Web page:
The Judenrat organized a kitchen, but in the crowd it wasn’t possible even to use it. There were instances of madness. In this manner, people awaited their fate, fully understanding what was to happen to them. Some of the people were completely resigned and didn't consider any possibilities of saving themselves. Some of those who still had the power to save themselves went through the factory as I mentioned above. Individuals left the building as orderlies in disguise or as service persons, etc.

The concierge of the building on Targowa was bribed to make it possible to dig the tunnel. Also, several persons escaped by way of the roof. Persons, families of those confined within, sought to save their relatives, but it wasn’t possible without bribing the Jewish police.

On August 15, 16 and 17, there were sent from these buildings, in turns, groups of half-dead persons to deportation. People who were able to escape didn't do so since they lacked the requisite “stamps”. It turned out, however, that the "stamping" was a ruse and it was announced that people working in factories would have their identity papers cleared.

At this time, there were entire districts where Jews couldn’t reside such as ul 3rd of May, ul Sienkiewicza and ul Pierackiego. About two months after this deportation, there were no longer further such large deportations. Of course, there were small transports and roundups as penalty for various trumped up offenses such as not walking properly on the street and other similar persecutions. The Community again began to reassure the remaining population that there was no longer any threat.

Merin then formed a plan that Srodula would be given to the Jews and there a ghetto there would be created. A proposal to build a Lager for Jews near Czeladz was put forward, but wasn’t accepted by the German authorities.
In October 1942, the proposal was accepted to create a ghetto in Srodula. Slowly, until the New Year, the Jews had to move to Srodula. The populace resisted but, in fact, the moving began in December 1942 and January 1943.
In the period between October and December 1942, there took place an examination by a Commission in the school building on ul Debicka 17 and later on Targowa 7. Every one of the Jewish population had to appear before this Commission. The Commission worked for the Employment Office (Arbeitsamt) of the Reich. Every person had to prove where he/she worked. Those who weren’t working, but were capable of doing so, were taken to the factories.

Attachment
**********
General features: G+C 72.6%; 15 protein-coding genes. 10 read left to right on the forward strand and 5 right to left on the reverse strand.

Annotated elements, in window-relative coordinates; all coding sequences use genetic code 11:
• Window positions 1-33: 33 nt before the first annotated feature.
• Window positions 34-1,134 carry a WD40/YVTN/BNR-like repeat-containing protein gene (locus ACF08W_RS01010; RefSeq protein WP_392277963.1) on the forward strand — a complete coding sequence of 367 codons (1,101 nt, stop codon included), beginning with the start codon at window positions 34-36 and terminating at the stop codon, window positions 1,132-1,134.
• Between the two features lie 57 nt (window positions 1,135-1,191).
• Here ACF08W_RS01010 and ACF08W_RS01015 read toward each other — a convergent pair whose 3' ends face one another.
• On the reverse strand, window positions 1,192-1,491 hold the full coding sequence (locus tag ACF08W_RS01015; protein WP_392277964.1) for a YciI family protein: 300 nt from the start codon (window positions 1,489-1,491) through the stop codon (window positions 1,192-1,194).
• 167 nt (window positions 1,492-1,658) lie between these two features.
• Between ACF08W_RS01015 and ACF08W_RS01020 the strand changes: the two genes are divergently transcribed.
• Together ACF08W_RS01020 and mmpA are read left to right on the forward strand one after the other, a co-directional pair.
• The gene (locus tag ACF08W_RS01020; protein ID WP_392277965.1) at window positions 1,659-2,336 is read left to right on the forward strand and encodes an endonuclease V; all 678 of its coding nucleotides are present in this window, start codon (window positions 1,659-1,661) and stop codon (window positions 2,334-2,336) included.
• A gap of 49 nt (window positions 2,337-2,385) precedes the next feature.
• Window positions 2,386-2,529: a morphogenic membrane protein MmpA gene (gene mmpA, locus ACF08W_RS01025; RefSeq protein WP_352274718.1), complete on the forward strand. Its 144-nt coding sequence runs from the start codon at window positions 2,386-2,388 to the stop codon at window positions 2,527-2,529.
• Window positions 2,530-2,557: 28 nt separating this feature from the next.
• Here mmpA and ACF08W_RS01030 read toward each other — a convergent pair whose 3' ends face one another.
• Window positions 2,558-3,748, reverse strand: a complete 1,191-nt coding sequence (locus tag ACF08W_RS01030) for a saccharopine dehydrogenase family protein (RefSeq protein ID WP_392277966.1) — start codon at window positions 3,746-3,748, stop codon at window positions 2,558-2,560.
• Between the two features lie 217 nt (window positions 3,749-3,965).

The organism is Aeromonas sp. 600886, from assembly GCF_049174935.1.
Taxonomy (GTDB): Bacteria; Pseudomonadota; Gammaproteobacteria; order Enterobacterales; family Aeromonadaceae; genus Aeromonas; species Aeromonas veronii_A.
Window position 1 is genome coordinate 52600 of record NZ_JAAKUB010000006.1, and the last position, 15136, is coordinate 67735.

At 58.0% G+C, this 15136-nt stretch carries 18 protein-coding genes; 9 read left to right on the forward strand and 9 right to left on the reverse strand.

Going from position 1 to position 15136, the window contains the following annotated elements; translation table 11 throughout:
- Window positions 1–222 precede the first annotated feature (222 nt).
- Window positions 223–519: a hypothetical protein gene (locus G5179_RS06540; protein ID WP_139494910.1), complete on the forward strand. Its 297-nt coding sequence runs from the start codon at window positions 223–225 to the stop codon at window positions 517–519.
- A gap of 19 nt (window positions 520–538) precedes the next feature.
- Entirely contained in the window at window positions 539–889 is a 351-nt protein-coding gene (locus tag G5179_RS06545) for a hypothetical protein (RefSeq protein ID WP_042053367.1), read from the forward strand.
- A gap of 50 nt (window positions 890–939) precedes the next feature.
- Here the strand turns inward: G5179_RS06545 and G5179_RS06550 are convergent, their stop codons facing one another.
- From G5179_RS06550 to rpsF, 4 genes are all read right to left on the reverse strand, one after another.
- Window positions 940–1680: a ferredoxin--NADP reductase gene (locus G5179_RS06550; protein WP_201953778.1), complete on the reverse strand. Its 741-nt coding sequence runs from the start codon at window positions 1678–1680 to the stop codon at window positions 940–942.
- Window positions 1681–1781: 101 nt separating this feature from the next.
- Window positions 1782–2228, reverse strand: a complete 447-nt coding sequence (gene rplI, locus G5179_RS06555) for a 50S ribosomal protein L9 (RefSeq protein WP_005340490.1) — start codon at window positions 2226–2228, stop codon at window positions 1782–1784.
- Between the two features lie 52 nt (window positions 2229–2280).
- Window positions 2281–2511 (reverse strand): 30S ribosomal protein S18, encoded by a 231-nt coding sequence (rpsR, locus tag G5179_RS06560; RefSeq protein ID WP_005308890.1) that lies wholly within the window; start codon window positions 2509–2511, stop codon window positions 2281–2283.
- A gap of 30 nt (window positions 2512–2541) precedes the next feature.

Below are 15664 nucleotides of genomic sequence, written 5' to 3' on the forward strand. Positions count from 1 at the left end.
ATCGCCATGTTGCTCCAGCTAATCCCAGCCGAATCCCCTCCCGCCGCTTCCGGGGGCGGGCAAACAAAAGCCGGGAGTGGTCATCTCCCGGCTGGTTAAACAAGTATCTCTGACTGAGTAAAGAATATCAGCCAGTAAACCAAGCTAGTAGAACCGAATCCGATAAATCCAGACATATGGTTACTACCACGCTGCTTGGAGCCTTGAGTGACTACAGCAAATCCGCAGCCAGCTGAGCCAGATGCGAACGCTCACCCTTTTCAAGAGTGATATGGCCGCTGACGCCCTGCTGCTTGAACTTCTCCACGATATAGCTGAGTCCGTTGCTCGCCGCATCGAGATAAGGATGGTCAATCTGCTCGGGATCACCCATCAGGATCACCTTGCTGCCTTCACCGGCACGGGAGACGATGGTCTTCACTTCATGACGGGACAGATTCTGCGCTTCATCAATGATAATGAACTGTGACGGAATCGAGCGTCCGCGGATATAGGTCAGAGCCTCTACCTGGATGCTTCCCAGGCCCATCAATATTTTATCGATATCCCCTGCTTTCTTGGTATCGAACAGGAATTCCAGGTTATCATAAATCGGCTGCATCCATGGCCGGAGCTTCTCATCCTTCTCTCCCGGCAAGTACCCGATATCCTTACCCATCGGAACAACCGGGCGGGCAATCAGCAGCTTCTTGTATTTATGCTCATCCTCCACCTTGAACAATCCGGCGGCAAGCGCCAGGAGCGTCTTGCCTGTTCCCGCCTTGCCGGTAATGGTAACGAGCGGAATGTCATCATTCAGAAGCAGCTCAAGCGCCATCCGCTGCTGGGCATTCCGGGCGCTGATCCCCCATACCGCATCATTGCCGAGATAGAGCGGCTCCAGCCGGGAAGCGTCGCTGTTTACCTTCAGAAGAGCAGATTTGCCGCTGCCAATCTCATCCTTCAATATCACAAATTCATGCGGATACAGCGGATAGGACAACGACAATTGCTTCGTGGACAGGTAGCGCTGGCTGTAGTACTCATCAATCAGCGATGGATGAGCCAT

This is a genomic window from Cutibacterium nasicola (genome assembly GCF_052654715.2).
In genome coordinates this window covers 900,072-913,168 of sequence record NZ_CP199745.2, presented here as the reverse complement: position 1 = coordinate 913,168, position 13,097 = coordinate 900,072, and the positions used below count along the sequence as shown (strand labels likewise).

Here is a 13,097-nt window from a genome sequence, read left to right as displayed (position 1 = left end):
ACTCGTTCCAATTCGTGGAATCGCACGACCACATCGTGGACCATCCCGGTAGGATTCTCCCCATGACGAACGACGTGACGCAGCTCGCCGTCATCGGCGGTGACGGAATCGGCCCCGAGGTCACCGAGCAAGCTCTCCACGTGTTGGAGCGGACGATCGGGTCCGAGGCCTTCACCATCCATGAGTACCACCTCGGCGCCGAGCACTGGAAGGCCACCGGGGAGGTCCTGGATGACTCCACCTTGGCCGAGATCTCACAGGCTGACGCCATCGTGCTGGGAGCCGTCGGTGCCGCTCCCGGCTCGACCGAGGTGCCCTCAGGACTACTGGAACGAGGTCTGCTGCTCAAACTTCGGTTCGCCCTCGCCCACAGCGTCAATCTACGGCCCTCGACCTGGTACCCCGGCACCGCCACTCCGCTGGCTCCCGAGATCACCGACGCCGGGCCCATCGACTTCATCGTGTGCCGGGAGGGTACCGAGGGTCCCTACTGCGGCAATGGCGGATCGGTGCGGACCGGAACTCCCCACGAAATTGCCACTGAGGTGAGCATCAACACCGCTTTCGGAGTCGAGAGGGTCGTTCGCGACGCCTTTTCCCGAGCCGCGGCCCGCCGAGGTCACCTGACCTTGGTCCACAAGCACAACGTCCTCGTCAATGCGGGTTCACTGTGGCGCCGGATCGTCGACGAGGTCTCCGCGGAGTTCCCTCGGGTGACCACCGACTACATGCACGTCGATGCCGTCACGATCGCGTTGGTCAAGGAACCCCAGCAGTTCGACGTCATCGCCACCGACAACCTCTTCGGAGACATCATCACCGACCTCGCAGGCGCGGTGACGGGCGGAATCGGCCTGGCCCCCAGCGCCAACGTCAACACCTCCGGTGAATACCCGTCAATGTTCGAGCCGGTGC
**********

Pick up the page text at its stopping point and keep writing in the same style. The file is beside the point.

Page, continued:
The entire Jewish population was examined by Jewish doctors, who rendered an opinion on the basis of which the Jewish population were assigned either to Srodula or in Old Sosnowiec. There had to be ghettos formed in Srodula and in Old Sosnowiec. People supposed that in Srodula would be placed healthy, working persons. In Old Sosnowiec would be the old and sick people and families in which there were members differing greatly in age. Persons destined for Srodula were given blue cards on which was the letter "A". Persons destined for Old Sosnowiec and capable of working were given blue cards on which was the letter "B". Old people and women with children were given green cards.

Naturally, everyone wanted to go to the Srodula ghetto. Those who were sent to Old Sosnowiec felt unhappy. There was even a suicide because of this housing assignment. Again, the wealthier people tried to bribe and get to Srodula.
On the basis of the medical opinions of the doctors, the Community began to form into two ghettos. The Community, at its own cost, had to move Polish persons into the town and Jewish persons into Srodula. Living conditions in the latter were terrible. In one room, there lived 10 to 12 persons. Sometimes people slept in the open air until they could find a place.

The majority of people deserted their furniture because there was no place to put them. Many people left their furniture in the open air after moving them. The displacement ended on March 10, 1943. After this, the town was empty. Only those who worked in factories could go into town to work. The Judenrat worked in Srodula. It wasn’t permitted to walk in the town and families from Srodula and Old Sosnowiec couldn’t communicate with each other without a pass. Passes were issued by the Judenrat. People from Old Sosnowiec tried to get to Srodula, but for this permission a large sum of money was demanded.

However, a month later in April 1943, the Gestapo ordered all persons in Old Sosnowiec be moved to Srodula .Thereafter, all Jewish persons were crowded into Srodula. The Judenrat had its own prison, set taxes and began to rule as though it constituted its own state. Who refused to pay or couldn’t pay, taxes went to the Judenrat’s prison. During all this time, Arbeitseinsatz continually took people to the (slave) labor camps. The Jewish police carried out searches and roundups, as though hunting with humans as the targets.